Thursday,20 September, 2018
Current issue | Issue 1285, (3 - 9 March 2016)
Thursday,20 September, 2018
Issue 1285, (3 - 9 March 2016)

Ahram Weekly

Doctors on strike

Doctors have begun their threatened strike by providing medical services for free, reports Reem Leila

Al-Ahram Weekly

True to their warning, doctors began a strike on 27 February. They are continuing to work, however, treating patients and providing them with medical services, but are not charging any fees. The move is considered by many health officials to be a waste of public funds and unconstitutional.

The strike was agreed upon at a meeting of the Doctors Syndicate’s general assembly on 12 February, in the wake of an assault by two low-ranking policemen on doctors at Al-Matariya Hospital. Following the attack, hundreds of doctors throughout the country held a one-hour strike in front of their hospitals.

According to an official statement issued by the syndicate, the number of hospitals participating in the strike was deemed satisfactory. Eleven public hospitals in Cairo are now providing their medical services to patients for free. These include Imbaba, Shubra, Al-Mounira General Hospital and Dar Al-Salam Hospital, as well as 80 per cent of Damietta, Sohag and Al-Menoufiya hospitals. Around 75 per cent of Luxor’s hospitals, half of those in Beni Sweif and the Red Sea, 60 per cent of Al-Sharqiya and Assiut hospitals and 40 per cent of Al-Daqahliya hospitals are taking part in the strike.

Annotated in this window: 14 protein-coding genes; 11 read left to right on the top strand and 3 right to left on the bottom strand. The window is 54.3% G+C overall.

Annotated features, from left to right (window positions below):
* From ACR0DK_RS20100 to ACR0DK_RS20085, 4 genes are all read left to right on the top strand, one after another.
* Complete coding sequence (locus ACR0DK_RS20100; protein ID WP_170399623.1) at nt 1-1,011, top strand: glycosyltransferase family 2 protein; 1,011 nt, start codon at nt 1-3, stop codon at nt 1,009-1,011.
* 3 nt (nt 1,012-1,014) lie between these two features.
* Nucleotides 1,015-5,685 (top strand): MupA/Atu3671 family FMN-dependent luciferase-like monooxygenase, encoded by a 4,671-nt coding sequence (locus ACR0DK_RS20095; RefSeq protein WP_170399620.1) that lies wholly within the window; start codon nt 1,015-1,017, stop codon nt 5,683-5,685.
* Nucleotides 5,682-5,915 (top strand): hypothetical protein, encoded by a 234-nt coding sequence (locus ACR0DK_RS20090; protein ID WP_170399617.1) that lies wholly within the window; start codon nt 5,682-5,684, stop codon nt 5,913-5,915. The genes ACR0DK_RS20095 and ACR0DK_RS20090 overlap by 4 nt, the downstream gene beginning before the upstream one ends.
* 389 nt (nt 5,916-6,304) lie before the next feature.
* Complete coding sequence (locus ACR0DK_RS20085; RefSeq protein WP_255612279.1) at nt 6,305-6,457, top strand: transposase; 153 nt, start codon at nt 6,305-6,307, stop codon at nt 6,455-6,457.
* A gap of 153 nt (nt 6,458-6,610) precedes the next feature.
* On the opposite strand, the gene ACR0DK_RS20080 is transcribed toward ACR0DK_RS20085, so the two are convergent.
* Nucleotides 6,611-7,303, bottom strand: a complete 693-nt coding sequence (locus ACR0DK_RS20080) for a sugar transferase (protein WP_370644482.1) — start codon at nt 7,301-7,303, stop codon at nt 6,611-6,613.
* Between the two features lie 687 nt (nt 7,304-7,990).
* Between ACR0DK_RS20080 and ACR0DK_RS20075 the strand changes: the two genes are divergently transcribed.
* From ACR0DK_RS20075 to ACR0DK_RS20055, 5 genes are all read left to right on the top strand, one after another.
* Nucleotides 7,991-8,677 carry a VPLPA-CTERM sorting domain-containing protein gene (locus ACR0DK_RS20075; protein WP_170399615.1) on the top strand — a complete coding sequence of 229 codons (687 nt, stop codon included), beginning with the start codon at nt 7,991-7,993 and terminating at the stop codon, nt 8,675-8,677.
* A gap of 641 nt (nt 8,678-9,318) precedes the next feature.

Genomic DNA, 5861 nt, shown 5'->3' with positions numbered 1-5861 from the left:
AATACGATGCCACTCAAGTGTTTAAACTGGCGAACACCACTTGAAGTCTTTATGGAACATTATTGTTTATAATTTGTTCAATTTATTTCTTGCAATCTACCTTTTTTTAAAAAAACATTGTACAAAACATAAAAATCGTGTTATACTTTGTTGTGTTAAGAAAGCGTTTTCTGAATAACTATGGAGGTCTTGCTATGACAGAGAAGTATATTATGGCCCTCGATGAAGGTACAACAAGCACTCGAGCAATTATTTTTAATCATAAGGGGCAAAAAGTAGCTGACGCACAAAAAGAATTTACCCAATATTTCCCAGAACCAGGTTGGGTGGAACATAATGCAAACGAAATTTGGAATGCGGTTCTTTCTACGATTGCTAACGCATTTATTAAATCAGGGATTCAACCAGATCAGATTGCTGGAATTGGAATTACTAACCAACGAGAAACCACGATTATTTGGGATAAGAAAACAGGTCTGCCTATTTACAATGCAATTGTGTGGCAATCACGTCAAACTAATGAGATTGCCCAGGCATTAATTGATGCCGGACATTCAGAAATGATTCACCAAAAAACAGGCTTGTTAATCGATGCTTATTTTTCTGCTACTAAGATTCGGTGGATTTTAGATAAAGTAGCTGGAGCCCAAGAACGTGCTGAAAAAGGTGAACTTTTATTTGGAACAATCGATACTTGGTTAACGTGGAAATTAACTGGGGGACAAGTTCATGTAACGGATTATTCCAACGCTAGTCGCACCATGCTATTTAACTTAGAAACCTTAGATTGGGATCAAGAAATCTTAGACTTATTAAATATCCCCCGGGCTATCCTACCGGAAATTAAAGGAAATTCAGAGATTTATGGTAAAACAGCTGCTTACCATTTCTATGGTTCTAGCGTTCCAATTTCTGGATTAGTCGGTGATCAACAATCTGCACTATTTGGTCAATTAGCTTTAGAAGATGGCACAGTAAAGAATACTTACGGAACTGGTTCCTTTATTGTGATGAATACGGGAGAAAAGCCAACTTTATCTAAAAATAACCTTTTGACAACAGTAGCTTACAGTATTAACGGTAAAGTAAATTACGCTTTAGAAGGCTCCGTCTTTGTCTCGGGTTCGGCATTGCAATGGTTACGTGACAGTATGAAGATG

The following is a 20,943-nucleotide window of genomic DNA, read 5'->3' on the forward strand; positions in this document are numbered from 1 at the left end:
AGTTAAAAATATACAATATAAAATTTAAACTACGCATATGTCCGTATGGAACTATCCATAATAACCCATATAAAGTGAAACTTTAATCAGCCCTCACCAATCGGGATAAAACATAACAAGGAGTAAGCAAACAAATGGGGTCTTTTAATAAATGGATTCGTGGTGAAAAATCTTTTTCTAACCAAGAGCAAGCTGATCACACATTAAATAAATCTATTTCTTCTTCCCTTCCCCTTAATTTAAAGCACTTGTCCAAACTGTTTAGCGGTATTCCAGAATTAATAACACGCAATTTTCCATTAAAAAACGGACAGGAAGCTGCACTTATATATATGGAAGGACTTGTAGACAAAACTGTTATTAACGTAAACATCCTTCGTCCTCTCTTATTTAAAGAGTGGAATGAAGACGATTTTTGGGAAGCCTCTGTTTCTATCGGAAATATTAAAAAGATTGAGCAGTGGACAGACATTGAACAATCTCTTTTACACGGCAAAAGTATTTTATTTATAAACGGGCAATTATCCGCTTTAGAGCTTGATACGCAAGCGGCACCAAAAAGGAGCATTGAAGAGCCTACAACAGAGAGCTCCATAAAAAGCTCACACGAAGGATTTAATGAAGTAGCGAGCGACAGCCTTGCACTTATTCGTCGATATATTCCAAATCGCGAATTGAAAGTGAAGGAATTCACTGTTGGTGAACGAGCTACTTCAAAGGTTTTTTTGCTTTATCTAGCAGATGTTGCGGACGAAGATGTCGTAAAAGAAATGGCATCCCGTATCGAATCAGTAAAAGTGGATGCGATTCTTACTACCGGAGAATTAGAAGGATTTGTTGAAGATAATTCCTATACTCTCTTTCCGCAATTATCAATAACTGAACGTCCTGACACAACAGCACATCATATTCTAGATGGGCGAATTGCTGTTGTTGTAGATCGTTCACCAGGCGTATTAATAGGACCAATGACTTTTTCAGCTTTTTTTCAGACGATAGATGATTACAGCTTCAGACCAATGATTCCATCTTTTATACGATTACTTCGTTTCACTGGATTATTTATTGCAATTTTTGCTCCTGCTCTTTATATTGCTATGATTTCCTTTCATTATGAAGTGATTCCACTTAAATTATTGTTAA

Hospitals in Al-Fayoum and Al-Minya governorates refrained from participating in the strike and did not abide by the syndicate’s decision.

The Ministry of Health and Population warned doctors against striking and issued a statement describing their move as “unconstitutional”. One day before the strike began, Health Minister Ahmed Emad sent a leaflet to all ministry hospitals explaining that hospital work is regulated by internal bylaws. “It is essential to abide by the bylaws and follow them,” Emad said.

Emad said any employee who refuses to collect fees for medical services provided will be subject to questioning for not enforcing the law and will be responsible for wasting public funds.

Meanwhile, Khaled Megahed, the Health Ministry’s spokesman, said hospitals were operating normally on the day of the strike and that the flow of work was not affected at any of the ministry’s hospitals.

Responding to claims that the strike is unconstitutional, the syndicate said in a earlier statement that the decision was taken “in accordance with Article 18 of the constitution” and two prime ministerial decisions. The article states: “Every citizen has the right to health and to comprehensive health care which complies with quality standards.”

Mona Mina, the syndicate’s secretary-general, said the decision did not include the cost of a check-up. In emergency cases patients can pay up to LE5,000. “The normal cost of a check-up at public hospitals is just LE5,” Mina said.

Doctors, according to Mina, will not stop working because their mission is sacred and they cannot ignore their duties. “They used available materials and equipment to fully fulfill their duty towards patients. Our strike is still on and is expected to increase during the next few weeks if government officials do not respond to our demands,” said Mina.

Since the Al-Matariya attack, doctors have been calling for a safe work environment. They have demanded that the assailants be held accountable and tried in court. They also called for drafting legislation that would impose heavy penalties on anyone who attacks doctors during their working hours.


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